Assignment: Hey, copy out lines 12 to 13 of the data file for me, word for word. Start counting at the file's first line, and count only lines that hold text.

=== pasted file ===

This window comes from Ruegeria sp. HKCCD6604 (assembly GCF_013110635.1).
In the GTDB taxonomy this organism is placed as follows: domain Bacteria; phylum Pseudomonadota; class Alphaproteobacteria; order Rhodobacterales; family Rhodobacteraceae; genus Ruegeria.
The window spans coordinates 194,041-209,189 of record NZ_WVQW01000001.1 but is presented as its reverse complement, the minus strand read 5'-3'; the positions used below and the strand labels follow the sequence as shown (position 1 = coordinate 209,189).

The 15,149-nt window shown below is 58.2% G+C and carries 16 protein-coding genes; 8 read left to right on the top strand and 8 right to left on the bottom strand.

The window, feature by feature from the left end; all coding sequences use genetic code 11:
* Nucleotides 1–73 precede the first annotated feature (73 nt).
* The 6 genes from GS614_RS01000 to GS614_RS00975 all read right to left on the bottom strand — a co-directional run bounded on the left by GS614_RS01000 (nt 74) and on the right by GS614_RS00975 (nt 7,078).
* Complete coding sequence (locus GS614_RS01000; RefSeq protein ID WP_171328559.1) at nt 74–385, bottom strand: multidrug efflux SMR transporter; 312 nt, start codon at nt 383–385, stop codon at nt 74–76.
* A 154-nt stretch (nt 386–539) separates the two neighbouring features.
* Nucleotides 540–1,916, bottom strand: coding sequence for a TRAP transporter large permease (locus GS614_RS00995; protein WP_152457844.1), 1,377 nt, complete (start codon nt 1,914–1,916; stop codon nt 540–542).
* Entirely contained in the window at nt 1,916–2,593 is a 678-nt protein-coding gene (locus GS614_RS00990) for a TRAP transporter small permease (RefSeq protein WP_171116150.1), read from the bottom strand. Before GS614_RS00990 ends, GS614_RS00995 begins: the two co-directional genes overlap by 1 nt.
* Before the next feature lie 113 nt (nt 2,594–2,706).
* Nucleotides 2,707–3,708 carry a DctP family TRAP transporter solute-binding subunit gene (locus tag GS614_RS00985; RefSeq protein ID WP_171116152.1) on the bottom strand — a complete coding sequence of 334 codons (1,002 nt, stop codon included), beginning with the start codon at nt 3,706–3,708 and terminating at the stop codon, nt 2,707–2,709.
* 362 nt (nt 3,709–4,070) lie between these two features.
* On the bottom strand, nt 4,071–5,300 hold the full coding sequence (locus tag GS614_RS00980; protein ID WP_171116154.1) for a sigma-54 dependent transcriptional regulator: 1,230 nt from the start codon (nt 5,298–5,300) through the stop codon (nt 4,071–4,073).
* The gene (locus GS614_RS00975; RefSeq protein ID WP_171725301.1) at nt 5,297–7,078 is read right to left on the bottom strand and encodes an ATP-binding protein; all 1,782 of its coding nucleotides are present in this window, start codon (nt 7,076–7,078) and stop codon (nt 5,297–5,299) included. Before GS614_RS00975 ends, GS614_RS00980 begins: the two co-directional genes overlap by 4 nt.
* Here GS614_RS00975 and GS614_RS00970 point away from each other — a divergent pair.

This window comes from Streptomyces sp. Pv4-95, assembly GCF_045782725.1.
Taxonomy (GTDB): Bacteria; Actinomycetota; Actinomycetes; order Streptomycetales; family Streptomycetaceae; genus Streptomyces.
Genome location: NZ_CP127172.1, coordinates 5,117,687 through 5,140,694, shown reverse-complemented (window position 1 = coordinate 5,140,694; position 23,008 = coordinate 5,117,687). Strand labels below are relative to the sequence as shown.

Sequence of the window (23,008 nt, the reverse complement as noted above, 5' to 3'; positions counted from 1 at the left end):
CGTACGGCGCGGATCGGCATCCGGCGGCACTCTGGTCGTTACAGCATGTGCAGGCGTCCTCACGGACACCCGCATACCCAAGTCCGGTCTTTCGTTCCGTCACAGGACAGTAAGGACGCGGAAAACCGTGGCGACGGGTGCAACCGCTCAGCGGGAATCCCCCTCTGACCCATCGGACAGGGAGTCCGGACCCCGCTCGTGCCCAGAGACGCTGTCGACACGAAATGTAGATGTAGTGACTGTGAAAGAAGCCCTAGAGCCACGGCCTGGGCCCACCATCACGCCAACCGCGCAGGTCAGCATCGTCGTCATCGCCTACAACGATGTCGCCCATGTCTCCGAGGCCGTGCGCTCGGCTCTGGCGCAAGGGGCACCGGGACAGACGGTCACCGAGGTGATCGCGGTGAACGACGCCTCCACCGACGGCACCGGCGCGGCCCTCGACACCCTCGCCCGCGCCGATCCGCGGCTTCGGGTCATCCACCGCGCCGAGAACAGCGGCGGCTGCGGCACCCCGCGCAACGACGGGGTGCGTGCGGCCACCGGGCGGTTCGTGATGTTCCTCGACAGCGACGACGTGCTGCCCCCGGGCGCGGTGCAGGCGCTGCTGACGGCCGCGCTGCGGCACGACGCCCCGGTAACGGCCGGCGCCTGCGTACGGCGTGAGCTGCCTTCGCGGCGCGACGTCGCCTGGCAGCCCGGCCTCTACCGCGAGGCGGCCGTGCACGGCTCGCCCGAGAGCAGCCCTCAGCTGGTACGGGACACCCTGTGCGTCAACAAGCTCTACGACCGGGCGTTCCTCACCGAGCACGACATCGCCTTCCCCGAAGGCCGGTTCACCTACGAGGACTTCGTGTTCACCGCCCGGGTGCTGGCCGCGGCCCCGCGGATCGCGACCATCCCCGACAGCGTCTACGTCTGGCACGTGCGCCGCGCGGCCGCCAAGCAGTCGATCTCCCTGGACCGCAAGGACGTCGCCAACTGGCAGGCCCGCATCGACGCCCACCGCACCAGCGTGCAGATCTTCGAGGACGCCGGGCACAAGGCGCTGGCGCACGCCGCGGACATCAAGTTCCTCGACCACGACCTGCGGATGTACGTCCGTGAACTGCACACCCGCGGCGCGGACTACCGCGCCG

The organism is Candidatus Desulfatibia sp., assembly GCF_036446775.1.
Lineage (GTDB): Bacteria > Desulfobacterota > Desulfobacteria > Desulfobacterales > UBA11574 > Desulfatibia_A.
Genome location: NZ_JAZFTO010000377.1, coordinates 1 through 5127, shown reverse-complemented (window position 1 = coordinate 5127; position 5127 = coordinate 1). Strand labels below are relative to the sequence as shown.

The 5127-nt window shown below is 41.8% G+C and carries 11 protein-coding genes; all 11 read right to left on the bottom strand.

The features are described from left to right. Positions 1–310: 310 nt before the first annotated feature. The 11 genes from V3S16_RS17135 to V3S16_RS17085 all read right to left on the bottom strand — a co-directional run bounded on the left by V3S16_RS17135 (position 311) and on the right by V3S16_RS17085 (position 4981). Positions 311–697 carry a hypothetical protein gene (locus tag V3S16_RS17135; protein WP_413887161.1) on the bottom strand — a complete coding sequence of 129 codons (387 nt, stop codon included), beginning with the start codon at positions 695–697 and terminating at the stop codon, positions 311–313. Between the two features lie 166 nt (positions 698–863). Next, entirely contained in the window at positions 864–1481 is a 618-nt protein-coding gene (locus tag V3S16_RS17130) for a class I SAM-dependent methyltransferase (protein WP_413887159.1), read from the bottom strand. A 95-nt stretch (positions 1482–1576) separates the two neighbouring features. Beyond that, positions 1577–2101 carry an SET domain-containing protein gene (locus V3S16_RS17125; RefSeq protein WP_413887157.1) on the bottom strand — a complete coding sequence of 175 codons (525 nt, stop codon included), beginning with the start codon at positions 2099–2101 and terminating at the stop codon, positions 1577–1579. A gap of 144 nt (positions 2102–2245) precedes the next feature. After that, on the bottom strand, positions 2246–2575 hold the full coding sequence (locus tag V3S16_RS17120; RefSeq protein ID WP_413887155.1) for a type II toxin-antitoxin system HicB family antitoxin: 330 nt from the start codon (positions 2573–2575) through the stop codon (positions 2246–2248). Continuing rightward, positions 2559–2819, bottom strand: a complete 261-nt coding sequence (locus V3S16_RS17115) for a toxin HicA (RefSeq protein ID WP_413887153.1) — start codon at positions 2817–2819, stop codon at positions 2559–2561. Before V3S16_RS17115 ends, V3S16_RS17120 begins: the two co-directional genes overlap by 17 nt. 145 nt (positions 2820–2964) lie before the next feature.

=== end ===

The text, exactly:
* Before the next feature lie 113 nt (nt 2,594–2,706).
* Nucleotides 2,707–3,708 carry a DctP family TRAP transporter solute-binding subunit gene (locus tag GS614_RS00985; RefSeq protein ID WP_171116152.1) on the bottom strand — a complete coding sequence of 334 codons (1,002 nt, stop codon included), beginning with the start codon at nt 3,706–3,708 and terminating at the stop codon, nt 2,707–2,709.